Singlehanding across Bass Strait

It had been a long and rather difficult trip. I was single handing Saraband, a tough 25-year-old, Kiwi-designed, “easterly” half-tonner. We had port-hopped down Australia’s rugged but beautiful New South Wales coast from Sydney in mostly bad weather.

Saraband had spent the night tucked up in the great little anchorage behind Gabo Island at the southeastern tip of Australia. I left at dawn feeling not a little nervous. The next leg was straight across stormy Bass Strait to Flinders Island. I would lose VHF radio contact – and weather forecasts – by the time I was 20 miles out. This is one of the most notorious stretches of sailing water in the world, where summer storms like that which trashed the 1998 Sydney-Hobart fleet can blow up with frightening rapidity.

Thirty-six hours later I was breathing more easily; the open-water leg was almost over without incident even though we had spent most of the time roller-coaster sailing under a triple-reefed main through huge seas.

The autopilot held course pretty well as the boat swooped and yawed through the waves, but we would still gybe from time to time. This was no cause for alarm; the Dutchman boom brake – one of the best investments I ever made for offshore sailing- kept us safe. Running with just a storm jib in a gale with big seas was not pleasant. As the boat yawed, the jib backwinded, slatted, and then filled with a horrible pistol-shot bang. It put a great strain on both the boat and my nerves.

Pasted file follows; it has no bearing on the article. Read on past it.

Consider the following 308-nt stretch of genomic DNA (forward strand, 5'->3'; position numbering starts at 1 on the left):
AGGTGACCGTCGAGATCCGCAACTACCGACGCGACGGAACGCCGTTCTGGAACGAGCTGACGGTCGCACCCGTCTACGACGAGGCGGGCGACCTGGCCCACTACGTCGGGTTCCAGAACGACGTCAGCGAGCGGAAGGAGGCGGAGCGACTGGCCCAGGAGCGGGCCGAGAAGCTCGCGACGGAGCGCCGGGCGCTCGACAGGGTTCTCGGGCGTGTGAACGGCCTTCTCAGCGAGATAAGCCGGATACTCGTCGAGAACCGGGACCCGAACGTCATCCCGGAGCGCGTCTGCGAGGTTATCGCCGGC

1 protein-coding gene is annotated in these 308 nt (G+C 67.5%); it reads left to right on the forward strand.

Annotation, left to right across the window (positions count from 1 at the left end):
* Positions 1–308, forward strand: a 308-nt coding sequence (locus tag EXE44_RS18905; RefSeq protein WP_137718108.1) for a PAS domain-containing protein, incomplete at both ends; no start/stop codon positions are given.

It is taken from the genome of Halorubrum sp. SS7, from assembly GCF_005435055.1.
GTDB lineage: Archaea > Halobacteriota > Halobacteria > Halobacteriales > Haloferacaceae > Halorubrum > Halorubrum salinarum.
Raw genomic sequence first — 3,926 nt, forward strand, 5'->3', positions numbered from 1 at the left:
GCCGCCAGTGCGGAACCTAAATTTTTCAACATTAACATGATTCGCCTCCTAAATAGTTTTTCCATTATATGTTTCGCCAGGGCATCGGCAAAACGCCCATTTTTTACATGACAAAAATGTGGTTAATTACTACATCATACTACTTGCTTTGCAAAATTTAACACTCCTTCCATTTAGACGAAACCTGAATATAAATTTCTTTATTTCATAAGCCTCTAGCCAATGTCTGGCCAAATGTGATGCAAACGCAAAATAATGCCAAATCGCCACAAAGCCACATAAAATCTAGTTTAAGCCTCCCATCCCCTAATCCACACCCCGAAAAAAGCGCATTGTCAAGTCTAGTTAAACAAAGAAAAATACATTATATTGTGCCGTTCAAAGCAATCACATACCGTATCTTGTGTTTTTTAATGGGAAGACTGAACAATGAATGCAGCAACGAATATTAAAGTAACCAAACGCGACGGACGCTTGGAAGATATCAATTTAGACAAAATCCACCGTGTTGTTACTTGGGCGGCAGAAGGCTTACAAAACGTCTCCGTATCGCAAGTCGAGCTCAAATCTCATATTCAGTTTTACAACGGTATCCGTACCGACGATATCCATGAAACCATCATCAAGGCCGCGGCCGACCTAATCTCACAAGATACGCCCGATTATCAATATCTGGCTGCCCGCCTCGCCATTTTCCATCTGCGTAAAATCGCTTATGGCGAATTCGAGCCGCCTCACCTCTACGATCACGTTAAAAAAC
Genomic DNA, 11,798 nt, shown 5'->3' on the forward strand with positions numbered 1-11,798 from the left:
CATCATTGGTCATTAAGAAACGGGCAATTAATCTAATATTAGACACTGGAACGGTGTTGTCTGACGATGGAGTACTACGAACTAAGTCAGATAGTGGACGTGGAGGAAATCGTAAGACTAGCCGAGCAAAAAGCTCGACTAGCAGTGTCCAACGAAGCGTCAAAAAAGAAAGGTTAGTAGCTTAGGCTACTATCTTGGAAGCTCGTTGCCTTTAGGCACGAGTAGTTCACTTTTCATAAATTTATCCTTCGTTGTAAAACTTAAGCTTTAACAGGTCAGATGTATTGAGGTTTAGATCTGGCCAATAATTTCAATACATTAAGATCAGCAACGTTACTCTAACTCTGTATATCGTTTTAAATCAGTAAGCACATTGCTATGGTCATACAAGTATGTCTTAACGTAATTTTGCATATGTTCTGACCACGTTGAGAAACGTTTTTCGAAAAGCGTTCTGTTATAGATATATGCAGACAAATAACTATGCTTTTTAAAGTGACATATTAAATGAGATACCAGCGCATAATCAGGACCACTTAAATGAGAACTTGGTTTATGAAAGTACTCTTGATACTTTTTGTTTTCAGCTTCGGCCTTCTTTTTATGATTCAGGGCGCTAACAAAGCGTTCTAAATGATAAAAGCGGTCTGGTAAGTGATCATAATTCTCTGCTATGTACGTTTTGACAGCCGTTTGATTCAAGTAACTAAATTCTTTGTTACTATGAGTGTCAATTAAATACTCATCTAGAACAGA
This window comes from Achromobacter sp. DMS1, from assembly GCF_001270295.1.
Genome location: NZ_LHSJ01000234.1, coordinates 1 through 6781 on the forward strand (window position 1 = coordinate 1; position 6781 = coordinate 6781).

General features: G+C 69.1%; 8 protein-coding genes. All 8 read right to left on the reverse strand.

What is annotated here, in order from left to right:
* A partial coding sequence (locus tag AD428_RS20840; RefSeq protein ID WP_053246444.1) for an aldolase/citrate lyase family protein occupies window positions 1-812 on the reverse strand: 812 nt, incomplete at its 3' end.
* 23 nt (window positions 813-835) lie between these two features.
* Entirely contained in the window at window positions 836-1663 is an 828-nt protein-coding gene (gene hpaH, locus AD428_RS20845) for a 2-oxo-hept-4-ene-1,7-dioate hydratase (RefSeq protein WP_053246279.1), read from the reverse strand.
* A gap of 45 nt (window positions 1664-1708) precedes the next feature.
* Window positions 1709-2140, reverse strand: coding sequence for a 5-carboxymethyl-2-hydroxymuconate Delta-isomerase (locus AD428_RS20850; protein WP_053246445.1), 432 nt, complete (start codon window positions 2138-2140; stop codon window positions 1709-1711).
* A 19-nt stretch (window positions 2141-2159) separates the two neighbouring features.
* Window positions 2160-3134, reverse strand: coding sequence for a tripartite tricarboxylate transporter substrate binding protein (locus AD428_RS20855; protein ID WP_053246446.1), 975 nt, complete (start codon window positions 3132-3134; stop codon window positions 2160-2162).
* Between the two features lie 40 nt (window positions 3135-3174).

I prefer a triple-reefed main with the boom held down by the brake. The tension on the braking lines that wrap around the sheaves of the brake mounted under the boom is set on a winch so that it matches the wind strength. When the boat gybes the boom simply swings slowly across, restrained by the friction on sheaves. There is no drama.

With steady, gale-force NE winds (twice the forecast speed!) pushing us most of the way across the strait we had made excellent time.

In the final six hours as Saraband closed Flinders Island, the winds slowed and then swung round to the southwest, a sure sign of bad weather to come, but the change also meant that the whole east shore would now be sheltered. By the time we arrived it was dusk and the sea was down. The holding was good off the long sandy beach that runs down much of the east coast of the island, and Saraband didn’t roll too much in the night. There were no signs of human habitation.

The following day our destination was the tiny port of Lady Barron at the southerly end of the island. To get there meant sailing a good distance back out to sea to clear the edge of the ill-famed “Pot Boil” shoal and then swinging back inshore – sailing west to thread a relatively narrow passage that runs right through the middle of the shoal.

“Pot Boil” has a fearsome reputation, and as Saraband began to butt into the short, but very steep, seas it wasn’t hard to see why. The shoal itself is sand, and waves don’t so much break on it as explode.

The wind was now 25- to 30-knots, gusting to 35 and right on the nose. The water was a translucent milky green, and the blowing spray made it impossible to see the leads. But the GPS kept the boat on track, and it was fairly easy to see the edges of the shoal on either side of the mile-wide passage.

We were motor-sailing under just the triple-reefed main and, as the wind speed rose and the waves increased in height and steepness, our speed slowed. The reliable, single-cylinder 12-hp Yanmar simply didn’t have the power to push us fast enough against wind and sea. Part of the problem was that the motor was over-propped, and at full throttle we were not developing full power – black unburnt fuel stained the water in Saraband’s wake.